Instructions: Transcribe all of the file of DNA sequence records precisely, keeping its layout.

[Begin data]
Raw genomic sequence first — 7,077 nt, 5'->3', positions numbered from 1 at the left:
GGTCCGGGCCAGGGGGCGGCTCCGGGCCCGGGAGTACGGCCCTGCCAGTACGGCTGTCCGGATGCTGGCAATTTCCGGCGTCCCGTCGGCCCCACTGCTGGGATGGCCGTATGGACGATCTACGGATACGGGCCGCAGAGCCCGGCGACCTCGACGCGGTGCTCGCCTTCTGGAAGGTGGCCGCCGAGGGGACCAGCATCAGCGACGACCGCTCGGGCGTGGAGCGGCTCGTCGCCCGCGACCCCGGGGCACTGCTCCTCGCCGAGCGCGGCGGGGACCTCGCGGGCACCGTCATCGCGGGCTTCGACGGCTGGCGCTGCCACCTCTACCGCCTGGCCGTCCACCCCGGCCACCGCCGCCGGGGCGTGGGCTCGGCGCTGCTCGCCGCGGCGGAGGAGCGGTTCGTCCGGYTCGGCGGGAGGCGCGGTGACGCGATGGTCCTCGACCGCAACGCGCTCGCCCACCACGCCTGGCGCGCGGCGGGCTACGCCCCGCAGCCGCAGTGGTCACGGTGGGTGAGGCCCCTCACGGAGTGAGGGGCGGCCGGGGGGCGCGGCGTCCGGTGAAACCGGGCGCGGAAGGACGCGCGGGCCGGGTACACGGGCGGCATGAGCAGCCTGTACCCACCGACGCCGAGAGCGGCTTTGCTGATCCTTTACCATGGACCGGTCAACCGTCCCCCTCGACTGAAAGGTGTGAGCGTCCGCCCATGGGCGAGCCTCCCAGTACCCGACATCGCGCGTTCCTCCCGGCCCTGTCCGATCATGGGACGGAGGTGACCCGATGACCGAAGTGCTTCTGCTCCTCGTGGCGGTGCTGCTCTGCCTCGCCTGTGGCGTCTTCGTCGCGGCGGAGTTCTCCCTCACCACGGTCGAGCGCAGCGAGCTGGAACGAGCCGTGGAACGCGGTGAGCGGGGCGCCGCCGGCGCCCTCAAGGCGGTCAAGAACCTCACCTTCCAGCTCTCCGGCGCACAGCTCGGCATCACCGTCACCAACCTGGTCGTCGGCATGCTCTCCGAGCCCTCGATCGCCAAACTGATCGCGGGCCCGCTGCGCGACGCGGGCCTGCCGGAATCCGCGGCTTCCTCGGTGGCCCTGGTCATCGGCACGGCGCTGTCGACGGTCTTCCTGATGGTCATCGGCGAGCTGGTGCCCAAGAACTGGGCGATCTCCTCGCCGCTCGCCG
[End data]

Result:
Raw genomic sequence first — 7,077 nt, 5'->3', positions numbered from 1 at the left:
GGTCCGGGCCAGGGGGCGGCTCCGGGCCCGGGAGTACGGCCCTGCCAGTACGGCTGTCCGGATGCTGGCAATTTCCGGCGTCCCGTCGGCCCCACTGCTGGGATGGCCGTATGGACGATCTACGGATACGGGCCGCAGAGCCCGGCGACCTCGACGCGGTGCTCGCCTTCTGGAAGGTGGCCGCCGAGGGGACCAGCATCAGCGACGACCGCTCGGGCGTGGAGCGGCTCGTCGCCCGCGACCCCGGGGCACTGCTCCTCGCCGAGCGCGGCGGGGACCTCGCGGGCACCGTCATCGCGGGCTTCGACGGCTGGCGCTGCCACCTCTACCGCCTGGCCGTCCACCCCGGCCACCGCCGCCGGGGCGTGGGCTCGGCGCTGCTCGCCGCGGCGGAGGAGCGGTTCGTCCGGYTCGGCGGGAGGCGCGGTGACGCGATGGTCCTCGACCGCAACGCGCTCGCCCACCACGCCTGGCGCGCGGCGGGCTACGCCCCGCAGCCGCAGTGGTCACGGTGGGTGAGGCCCCTCACGGAGTGAGGGGCGGCCGGGGGGCGCGGCGTCCGGTGAAACCGGGCGCGGAAGGACGCGCGGGCCGGGTACACGGGCGGCATGAGCAGCCTGTACCCACCGACGCCGAGAGCGGCTTTGCTGATCCTTTACCATGGACCGGTCAACCGTCCCCCTCGACTGAAAGGTGTGAGCGTCCGCCCATGGGCGAGCCTCCCAGTACCCGACATCGCGCGTTCCTCCCGGCCCTGTCCGATCATGGGACGGAGGTGACCCGATGACCGAAGTGCTTCTGCTCCTCGTGGCGGTGCTGCTCTGCCTCGCCTGTGGCGTCTTCGTCGCGGCGGAGTTCTCCCTCACCACGGTCGAGCGCAGCGAGCTGGAACGAGCCGTGGAACGCGGTGAGCGGGGCGCCGCCGGCGCCCTCAAGGCGGTCAAGAACCTCACCTTCCAGCTCTCCGGCGCACAGCTCGGCATCACCGTCACCAACCTGGTCGTCGGCATGCTCTCCGAGCCCTCGATCGCCAAACTGATCGCGGGCCCGCTGCGCGACGCGGGCCTGCCGGAATCCGCGGCTTCCTCGGTGGCCCTGGTCATCGGCACGGCGCTGTCGACGGTCTTCCTGATGGTCATCGGCGAGCTGGTGCCCAAGAACTGGGCGATCTCCTCGCCGCTCGCCG